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Rising powers and the global nuclear order: a structural study of India’s integration

Research output: Contribution to journalArticle

Harsh V. Pant, Arka Biswas

Original languageEnglish
JournalThird World Quarterly
Early online date17 Sep 2018
Accepted/In press6 Aug 2018
E-pub ahead of print17 Sep 2018

King's Authors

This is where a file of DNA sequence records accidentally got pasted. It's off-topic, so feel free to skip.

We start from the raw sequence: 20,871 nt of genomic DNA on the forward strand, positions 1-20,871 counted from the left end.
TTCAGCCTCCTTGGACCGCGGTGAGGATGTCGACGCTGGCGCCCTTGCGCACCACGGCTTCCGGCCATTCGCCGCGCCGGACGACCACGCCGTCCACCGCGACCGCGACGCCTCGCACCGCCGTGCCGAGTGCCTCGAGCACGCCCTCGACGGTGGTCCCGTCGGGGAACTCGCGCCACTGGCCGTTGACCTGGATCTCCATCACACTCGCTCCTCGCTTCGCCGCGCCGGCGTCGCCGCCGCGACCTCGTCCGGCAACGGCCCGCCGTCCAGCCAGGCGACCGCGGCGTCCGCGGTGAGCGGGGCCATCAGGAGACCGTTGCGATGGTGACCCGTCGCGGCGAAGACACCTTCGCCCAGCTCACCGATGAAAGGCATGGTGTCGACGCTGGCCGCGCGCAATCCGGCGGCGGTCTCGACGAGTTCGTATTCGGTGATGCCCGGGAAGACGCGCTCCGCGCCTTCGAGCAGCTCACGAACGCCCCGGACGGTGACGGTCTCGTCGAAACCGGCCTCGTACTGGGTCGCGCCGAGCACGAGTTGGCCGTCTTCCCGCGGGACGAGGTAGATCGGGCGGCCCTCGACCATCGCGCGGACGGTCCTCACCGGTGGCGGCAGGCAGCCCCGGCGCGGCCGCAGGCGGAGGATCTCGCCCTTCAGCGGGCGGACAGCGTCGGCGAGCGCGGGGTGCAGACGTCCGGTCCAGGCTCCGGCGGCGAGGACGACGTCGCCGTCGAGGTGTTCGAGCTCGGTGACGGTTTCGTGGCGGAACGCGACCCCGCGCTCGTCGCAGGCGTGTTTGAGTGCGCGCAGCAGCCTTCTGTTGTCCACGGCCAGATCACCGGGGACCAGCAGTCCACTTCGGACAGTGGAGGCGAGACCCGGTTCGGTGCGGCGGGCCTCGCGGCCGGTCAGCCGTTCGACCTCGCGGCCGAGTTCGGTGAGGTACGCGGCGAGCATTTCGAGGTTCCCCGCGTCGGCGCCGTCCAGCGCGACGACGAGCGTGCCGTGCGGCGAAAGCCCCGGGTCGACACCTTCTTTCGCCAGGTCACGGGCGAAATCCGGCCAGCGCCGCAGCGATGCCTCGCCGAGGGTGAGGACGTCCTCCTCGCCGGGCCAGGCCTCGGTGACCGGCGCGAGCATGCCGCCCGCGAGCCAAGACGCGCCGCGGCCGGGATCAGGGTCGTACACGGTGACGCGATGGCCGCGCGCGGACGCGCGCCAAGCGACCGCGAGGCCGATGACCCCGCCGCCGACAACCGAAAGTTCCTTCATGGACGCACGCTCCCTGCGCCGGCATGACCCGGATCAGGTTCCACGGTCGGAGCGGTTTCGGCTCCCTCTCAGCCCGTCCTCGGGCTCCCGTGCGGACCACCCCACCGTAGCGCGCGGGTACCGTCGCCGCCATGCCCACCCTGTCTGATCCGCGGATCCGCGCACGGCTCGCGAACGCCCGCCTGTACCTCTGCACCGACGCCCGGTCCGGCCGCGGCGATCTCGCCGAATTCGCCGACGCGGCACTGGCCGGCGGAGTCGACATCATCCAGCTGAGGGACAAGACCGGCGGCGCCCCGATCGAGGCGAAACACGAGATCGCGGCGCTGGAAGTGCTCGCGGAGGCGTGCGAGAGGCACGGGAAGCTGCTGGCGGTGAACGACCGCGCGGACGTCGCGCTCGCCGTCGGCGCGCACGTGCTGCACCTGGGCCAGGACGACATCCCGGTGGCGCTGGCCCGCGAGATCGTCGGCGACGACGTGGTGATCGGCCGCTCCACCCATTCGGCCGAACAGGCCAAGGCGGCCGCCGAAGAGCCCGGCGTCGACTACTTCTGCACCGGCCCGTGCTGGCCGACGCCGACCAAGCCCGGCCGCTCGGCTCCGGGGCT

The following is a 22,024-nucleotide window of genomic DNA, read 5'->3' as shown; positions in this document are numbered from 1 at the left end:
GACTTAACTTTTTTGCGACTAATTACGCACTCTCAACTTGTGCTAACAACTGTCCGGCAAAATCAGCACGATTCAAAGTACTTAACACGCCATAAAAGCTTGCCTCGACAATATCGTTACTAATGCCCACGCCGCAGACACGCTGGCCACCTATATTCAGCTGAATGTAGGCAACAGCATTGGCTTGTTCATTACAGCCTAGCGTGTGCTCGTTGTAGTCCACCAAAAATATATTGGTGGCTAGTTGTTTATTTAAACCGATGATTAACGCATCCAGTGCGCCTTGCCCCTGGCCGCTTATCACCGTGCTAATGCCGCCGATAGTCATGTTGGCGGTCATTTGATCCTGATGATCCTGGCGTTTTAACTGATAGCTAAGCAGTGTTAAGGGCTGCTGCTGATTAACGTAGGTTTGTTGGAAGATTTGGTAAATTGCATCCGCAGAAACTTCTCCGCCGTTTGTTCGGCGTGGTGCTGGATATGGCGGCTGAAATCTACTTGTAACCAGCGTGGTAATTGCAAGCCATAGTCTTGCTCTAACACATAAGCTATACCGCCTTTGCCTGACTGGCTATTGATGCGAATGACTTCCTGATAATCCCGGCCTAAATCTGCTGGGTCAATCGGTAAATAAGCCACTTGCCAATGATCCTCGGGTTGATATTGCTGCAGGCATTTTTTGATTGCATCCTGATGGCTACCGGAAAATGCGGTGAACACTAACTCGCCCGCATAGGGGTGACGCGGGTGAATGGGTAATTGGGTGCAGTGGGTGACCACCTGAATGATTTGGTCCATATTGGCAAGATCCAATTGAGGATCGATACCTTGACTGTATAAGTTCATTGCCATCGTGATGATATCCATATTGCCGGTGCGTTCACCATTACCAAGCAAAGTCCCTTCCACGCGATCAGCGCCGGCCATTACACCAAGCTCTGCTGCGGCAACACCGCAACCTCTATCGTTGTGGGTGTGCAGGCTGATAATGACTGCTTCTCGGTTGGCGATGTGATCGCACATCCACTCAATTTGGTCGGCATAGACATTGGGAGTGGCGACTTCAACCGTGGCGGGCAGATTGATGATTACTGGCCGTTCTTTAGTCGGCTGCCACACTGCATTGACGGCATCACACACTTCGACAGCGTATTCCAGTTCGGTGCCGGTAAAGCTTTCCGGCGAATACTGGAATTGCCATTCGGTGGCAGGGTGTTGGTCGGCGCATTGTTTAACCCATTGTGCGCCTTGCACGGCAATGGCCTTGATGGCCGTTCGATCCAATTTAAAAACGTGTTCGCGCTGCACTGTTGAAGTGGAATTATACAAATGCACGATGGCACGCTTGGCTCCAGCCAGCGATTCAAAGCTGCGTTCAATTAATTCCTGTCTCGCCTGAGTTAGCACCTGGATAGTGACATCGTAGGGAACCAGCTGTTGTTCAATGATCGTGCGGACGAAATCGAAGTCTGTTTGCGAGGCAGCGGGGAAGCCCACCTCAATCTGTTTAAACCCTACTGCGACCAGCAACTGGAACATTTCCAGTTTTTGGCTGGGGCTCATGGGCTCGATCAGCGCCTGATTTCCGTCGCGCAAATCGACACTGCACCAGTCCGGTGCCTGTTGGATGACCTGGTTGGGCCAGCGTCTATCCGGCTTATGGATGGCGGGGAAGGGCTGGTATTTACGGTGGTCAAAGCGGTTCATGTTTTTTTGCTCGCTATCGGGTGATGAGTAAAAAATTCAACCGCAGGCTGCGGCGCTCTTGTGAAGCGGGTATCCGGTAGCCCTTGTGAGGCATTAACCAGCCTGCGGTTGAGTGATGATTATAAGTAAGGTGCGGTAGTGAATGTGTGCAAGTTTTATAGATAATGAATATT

The global nuclear order has been built around the Treaty on the Non-Proliferation of Nuclear Weapons (NPT), primarily aimed at addressing the challenges of nuclear non-proliferation. In the last two decades, this order has faced growing challenges from the demands of emerging nuclear powers which it has been unable to meet effectively. These powers have either been outside the order, like India, Israel and Pakistan, or withdrawn from it, like North Korea, or could leave in future due to arguably compelling security concerns, like Iran, Japan and South Korea. These nations and the challenges they pose to the global nuclear order are mostly considered unique and are treated as exceptional. This paper examines the case of India which has found partial acceptance into the extant order from being a pariah nuclear state outside the NPT to a de facto nuclear weapon state designated by the US–India civil nuclear cooperation pact of 2008. It explicates the ongoing process of its integration into the order, underlining why this task remains daunting. Other than factors unique to India, the case of its rise in the global nuclear order captures the structural shortcomings of the extant order. While these underlying shortcomings remain, new nuclear powers, with or without support from the established ones, are likely to challenge the order in future.

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